Food prices rose 59.7% and transport costs increased 71.4%
The cost of living crisis is affecting all of us, from weekly shops going up to turning the heating down. The situation in Ghana is extreme, it has one of the highest rates of inflation in the entire world.
This was very apparent when visiting Hohoe at the weekend. The market is usually full of cheer & colour with dozens of stalls selling all your basic needs, and a few luxuries. But now it is quiet, many stalls are closed and the ones remaining are even more eager for business from the very few customers.
In the past six months fuel prices have risen 200% and a Gallon of oil which cost 1,400 cedi in June was 3,000 cedi at the weekend, and prices are rising every single day.
The effect of these fuel increases was clearly visible at taxi rank in the centre of the town. Usually it’s a place full of noise, hustle & bustle with bus conductors shouting “cra, cra ,cra” to encourage people to board their bus to Accra. However, it is now eerily quiet. People can no longer afford to travel.
Amos, who makes his living driving a tuk-tuk, describes the situation as, “very, very bad.”
Last year it would cost him 25 cedi to fill the tank of his small motor, now it’s up to 90 cedi.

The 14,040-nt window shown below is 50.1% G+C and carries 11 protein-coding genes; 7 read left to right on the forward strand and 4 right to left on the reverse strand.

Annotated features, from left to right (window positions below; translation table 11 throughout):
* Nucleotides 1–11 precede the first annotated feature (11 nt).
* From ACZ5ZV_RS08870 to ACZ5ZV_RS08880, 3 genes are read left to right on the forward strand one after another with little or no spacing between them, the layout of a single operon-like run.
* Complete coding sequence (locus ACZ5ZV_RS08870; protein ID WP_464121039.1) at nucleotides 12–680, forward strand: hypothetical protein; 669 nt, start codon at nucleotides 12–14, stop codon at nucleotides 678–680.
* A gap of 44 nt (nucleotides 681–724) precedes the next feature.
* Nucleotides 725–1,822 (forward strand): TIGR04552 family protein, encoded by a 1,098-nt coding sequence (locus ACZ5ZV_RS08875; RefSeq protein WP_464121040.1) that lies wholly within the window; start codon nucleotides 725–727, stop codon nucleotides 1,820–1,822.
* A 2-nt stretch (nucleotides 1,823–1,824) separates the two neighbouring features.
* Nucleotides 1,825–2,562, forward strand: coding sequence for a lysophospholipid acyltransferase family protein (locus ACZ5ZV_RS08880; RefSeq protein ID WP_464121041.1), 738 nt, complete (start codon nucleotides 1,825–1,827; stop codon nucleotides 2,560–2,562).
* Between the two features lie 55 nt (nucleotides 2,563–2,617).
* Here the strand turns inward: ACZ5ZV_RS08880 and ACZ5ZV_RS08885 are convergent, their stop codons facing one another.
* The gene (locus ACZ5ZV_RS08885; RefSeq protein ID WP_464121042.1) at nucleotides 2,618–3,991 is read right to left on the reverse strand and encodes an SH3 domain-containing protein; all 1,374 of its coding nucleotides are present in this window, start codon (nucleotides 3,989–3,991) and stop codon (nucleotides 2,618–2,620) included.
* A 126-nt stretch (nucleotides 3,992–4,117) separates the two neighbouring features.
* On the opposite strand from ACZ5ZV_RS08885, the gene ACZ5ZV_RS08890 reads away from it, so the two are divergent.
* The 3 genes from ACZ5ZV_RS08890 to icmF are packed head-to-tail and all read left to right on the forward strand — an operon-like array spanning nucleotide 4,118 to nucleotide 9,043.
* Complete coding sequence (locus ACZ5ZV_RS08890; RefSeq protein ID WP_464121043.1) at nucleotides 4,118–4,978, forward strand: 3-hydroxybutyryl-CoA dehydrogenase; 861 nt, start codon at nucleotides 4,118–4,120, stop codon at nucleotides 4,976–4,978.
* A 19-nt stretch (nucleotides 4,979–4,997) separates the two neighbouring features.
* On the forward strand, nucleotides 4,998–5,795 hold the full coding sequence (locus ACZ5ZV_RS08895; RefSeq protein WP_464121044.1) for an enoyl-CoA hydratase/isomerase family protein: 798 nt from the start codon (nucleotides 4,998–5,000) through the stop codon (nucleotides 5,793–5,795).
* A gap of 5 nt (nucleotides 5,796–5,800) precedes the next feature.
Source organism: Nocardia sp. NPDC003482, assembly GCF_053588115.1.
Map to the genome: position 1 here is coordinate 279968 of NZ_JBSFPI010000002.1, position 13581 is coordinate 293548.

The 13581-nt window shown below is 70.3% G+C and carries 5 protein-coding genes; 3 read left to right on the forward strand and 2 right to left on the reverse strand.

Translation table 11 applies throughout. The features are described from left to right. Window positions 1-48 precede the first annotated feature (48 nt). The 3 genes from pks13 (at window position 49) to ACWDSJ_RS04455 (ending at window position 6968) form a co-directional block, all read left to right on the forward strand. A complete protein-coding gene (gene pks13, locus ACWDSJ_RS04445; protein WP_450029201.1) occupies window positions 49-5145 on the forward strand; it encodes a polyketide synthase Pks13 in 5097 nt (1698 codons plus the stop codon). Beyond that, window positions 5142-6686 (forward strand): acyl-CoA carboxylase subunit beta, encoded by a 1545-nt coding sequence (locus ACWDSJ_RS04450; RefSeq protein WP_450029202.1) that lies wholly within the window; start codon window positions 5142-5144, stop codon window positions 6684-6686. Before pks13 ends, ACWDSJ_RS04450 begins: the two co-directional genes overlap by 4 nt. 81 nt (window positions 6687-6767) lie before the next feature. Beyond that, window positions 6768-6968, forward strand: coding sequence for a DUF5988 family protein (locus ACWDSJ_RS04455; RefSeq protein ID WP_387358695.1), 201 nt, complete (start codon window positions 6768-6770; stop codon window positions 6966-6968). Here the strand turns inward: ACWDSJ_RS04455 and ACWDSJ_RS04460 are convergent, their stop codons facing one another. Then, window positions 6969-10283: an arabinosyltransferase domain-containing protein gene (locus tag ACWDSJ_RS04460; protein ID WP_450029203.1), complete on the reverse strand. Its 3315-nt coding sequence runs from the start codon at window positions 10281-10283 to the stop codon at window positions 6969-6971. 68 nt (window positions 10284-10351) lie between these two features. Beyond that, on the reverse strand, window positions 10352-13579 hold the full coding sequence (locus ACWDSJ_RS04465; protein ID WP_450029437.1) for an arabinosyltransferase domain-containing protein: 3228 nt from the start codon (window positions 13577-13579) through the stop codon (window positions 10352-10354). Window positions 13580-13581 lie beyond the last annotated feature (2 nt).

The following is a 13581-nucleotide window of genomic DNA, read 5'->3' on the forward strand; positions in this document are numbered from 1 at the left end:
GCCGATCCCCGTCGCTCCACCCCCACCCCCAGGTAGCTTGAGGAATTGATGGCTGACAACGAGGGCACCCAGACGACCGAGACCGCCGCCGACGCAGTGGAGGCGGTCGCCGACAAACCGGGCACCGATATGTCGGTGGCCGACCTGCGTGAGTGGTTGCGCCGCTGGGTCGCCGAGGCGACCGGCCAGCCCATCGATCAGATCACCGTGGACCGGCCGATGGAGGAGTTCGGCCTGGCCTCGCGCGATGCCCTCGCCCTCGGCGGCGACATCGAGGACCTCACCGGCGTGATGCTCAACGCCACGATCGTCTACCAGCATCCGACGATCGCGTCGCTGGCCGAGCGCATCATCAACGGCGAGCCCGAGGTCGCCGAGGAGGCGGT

Based around 9km from the market town, Kpando, most of Amos’ custom was taking women to the market there.
Due to the fuel increases he has had to put his prices up but people cannot afford it.
Now most of the women walk the 18km round trip, carry heavy supplies on their heads all the way home in the heat. The journey on foot can take up to six hours. The time used to make this trek takes time away from working on their farms, where they grow food to feed their families.
The exchange rate has also had a huge effect. It is now around 13 cedi to the US dollar, six months previously it was around 5 cedi.
Ghana relies heavily on imported goods, especially in agriculture; chemicals for farming, fertiliser, etc. It is now 650 cedi for a 50kg bag of fertiliser, in June it was 100 cedi.
Farmers, both commercial and subsistence, now can’t produce as much because of high cost of agriculture imports.
The prices of everything have risen so much that many people in the villages we work in only have one meal a day.
As a small charity working with these communities, we too are feeling the struggles. Most of our income comes in GB pounds (with some New Zealand dollars & Euros too – thank you to our donors around the world!) While the exchange rate might benefit spending pounds it doesn’t outweigh the huge increases on the cost of materials we use.
We are currently working with the community in Lolobi to build a library and computer lab. The budget for this has risen by 100% since we first costed it, only a few months ago. And it is likely to keep increasing.
The need is greater yet the cost and ability to raise funds so much harder. Especially with everyone, even our donors, affected by the cost of living in their own countries.
If you can, please help us do our part in making this situation just a little bit better. Donate today or if you too are struggling and can’t afford a donation we would love to support you in running a fundraising event, contact us for more information. Together we can make a difference.